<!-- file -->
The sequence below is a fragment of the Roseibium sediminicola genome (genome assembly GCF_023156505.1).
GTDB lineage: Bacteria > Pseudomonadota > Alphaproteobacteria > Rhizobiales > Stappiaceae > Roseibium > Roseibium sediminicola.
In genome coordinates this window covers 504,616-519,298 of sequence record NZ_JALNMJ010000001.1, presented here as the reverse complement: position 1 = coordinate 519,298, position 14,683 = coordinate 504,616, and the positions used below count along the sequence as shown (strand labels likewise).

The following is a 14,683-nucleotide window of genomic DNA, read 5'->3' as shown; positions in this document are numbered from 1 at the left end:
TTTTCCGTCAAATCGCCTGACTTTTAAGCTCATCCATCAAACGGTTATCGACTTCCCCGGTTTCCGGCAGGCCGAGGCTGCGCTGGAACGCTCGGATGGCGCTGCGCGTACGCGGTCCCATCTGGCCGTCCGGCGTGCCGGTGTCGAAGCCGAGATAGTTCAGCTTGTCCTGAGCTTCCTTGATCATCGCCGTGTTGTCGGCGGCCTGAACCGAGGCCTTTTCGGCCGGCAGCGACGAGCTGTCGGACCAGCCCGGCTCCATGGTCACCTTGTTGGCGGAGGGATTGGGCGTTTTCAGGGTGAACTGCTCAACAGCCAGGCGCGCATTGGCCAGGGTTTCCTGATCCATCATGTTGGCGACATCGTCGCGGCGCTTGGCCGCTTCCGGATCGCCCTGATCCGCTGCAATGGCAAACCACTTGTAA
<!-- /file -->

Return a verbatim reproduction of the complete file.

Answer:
The sequence below is a fragment of the Roseibium sediminicola genome (genome assembly GCF_023156505.1).
GTDB lineage: Bacteria > Pseudomonadota > Alphaproteobacteria > Rhizobiales > Stappiaceae > Roseibium > Roseibium sediminicola.
In genome coordinates this window covers 504,616-519,298 of sequence record NZ_JALNMJ010000001.1, presented here as the reverse complement: position 1 = coordinate 519,298, position 14,683 = coordinate 504,616, and the positions used below count along the sequence as shown (strand labels likewise).

The following is a 14,683-nucleotide window of genomic DNA, read 5'->3' as shown; positions in this document are numbered from 1 at the left end:
TTTTCCGTCAAATCGCCTGACTTTTAAGCTCATCCATCAAACGGTTATCGACTTCCCCGGTTTCCGGCAGGCCGAGGCTGCGCTGGAACGCTCGGATGGCGCTGCGCGTACGCGGTCCCATCTGGCCGTCCGGCGTGCCGGTGTCGAAGCCGAGATAGTTCAGCTTGTCCTGAGCTTCCTTGATCATCGCCGTGTTGTCGGCGGCCTGAACCGAGGCCTTTTCGGCCGGCAGCGACGAGCTGTCGGACCAGCCCGGCTCCATGGTCACCTTGTTGGCGGAGGGATTGGGCGTTTTCAGGGTGAACTGCTCAACAGCCAGGCGCGCATTGGCCAGGGTTTCCTGATCCATCATGTTGGCGACATCGTCGCGGCGCTTGGCCGCTTCCGGATCGCCCTGATCCGCTGCAATGGCAAACCACTTGTAA